After taking a close look at what the concept means, I’m reminded of when I was teaching. Teachers would refer to ‘the real world’ as if it were somewhere else. In ‘the real world’ people don’t get 12 weeks of holiday. In the real world you don’t get a fixed but safe salary every two weeks. Like some sort of wild creature taking risks real world people have to run their own businesses or something. But then I had a job with public service. I noticed that people who work for the public service also talk about everyone else is if everyone else is ‘the real world’. Council workers do it, too. I now realise that teaching, like few other jobs, really is ‘the real world’. In a school you’re dealing with whatever trouble comes through the door — family issues, medical issues, car crashes, rape, imprisonment and physical assault on top of the day-to-day actual teaching and paperwork. This feeling that everyone else is ‘the real world’ and you yourself are living in some sort of insulated bubble is quite widespread, and I wonder if any group of professionals do in fact consider themselves The Real World. I suspect even emergency department nurses are prone to this feeling, working at night when everyone else is perceived to be asleep, and on the side of the bed where you are expected to be calm ande helpful rather than show your human side.
A BRIEF HISTORY OF THE WORD HETEROTOPIA
Heterotopia is based on the concept of utopia.
- The Greek ‘u’ bit at the beginning of utopia means ‘not’.
- The ‘topia’ part means ‘place’.
So if utopia means a place that is not — a place which doesn’t actually exist — heterotopia means a place that is different. Whereas the word ‘utopia’ has been around since 1516 thanks to Thomas More, heterotopia has only been around since 1967, thanks to Michel Foucault, who was giving a lecture to students of architecture at the time.
The sorry truth is, Foucault made this word up, explained it a bit, and then left it alone. Maybe he confused his own self. BUT he said just enough to make a lot of us want to know more, and others have said a lot since. Others have picked up the word and ran with it.
Let’s look at the concept of heterotopia from a perspective I can sink my teeth into — children’s literature.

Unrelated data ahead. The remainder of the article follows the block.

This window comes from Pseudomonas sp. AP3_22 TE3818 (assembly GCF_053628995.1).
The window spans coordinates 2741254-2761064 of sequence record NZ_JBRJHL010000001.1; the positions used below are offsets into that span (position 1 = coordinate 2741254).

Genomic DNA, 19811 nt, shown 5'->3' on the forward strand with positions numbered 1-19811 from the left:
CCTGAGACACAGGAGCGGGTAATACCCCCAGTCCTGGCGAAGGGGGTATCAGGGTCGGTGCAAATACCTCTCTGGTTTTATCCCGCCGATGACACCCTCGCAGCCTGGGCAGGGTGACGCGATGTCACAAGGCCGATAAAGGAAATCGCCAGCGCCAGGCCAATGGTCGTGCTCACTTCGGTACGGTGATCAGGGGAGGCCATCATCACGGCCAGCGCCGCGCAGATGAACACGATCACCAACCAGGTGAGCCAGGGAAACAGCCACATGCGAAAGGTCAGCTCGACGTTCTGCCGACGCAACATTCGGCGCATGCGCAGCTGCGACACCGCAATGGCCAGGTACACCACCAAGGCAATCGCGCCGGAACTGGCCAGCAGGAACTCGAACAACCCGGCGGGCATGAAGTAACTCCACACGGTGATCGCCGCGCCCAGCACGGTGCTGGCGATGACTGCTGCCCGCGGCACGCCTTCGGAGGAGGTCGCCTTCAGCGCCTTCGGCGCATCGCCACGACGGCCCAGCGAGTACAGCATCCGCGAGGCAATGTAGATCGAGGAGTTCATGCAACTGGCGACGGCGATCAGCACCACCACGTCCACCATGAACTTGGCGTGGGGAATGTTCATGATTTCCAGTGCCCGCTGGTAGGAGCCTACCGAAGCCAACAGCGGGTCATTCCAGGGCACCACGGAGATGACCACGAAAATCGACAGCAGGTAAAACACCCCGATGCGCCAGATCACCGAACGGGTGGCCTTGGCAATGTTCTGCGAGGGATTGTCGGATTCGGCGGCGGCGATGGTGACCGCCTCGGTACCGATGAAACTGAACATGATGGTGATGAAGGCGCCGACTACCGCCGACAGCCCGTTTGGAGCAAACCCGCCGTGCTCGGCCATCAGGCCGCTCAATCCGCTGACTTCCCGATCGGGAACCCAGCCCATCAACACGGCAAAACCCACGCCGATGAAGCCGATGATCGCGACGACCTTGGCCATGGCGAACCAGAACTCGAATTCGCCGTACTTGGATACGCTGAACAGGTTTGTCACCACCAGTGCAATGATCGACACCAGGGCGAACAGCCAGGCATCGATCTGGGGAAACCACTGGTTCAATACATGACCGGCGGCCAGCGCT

Strays Like Us is a 1998 middle grade novel by American author Richard Peck. (155 pages)
Peck not only understands the fragile emotions of adolescents, he also knows what kind of characters will pique their interest. In this tender novel, he paints a richly detailed portrait of Molly, a drug-addict’s daughter sent at the age of 12 to live with a great-aunt she has never met. Molly soon discovers others like her in this small town full of secrets.
STORY WORLD OF STRAYS LIKE US
Strays Like Us is set in The (American) South but is not a Southern Novel as such. This is one of those American stories which could easily be set elsewhere — like lots of ‘midwestern’ stories set in suburbia or small towns. Molly’s story could belong to many kids all over.
This one happens to take place in small town Missouri. The ‘small’ town is significant because of the way gossip works:
“How did the guys find out anyway?”
“Becasue they don’t let you keep a secret in a town like this.”
Although this is like a 1950s utopia in some ways, there is a lot of poverty in this town and turns out to be an apparent utopia. Richard Peck is making a statement about income inequality when he writes:
“There’s things they can do now for what Fred had,” [Aunt Fay] said finally. “But he didn’t have insurance.”
The story opens with Molly up a tree. She is in semi-hiding up here, melding with nature, and although in reality trees are reliant on each other via their root system, the common understanding of tree symbolism is that they stand ‘tall, proud and alone’, like Molly at the beginning of her character arc.
The exact year of this story is unclear — there is mention of computers and microwaves so I believe it is set in the late 1990s, at time of publication. Still, there is a 1950s feel about it. Locals are starting to feel suspicious of strangers, because until this period everyone has known everyone here. Continue reading “Strays Like Us by Richard Peck Storytelling Tips”
Here’s what happens in the 2017 indie American film I Don’t Feel At Home In This World Anymore:
When a depressed woman is burgled, she finds a new sense of purpose by tracking down the thieves alongside her obnoxious neighbour. But they soon find themselves dangerously out of their depth against a pack of degenerate criminals.